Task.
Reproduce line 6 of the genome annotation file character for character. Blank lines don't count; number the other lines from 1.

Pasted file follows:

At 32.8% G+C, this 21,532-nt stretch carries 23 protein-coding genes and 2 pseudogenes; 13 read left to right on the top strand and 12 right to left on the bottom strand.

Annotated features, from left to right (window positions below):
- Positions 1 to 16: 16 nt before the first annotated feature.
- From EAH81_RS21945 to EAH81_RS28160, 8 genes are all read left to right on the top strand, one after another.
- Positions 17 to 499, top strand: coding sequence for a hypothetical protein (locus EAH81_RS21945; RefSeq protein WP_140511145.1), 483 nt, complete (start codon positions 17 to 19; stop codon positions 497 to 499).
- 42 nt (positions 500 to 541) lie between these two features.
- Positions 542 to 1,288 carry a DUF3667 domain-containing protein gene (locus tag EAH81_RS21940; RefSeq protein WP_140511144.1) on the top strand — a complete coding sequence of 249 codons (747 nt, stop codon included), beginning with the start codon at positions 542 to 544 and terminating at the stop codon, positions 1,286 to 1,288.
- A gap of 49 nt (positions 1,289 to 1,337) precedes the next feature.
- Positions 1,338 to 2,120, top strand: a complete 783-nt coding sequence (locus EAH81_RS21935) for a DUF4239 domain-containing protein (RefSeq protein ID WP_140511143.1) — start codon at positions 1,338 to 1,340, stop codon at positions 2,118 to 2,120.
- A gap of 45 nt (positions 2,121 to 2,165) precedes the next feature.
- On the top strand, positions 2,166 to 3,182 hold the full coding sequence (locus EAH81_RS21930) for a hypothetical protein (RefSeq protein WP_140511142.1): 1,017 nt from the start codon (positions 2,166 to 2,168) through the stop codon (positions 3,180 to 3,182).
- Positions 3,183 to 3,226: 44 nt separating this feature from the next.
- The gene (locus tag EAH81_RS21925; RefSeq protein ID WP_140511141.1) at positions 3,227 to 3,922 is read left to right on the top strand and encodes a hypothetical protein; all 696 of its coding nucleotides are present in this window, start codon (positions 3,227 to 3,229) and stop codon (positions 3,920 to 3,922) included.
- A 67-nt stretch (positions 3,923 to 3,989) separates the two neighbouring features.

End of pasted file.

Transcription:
- 42 nt (positions 500 to 541) lie between these two features.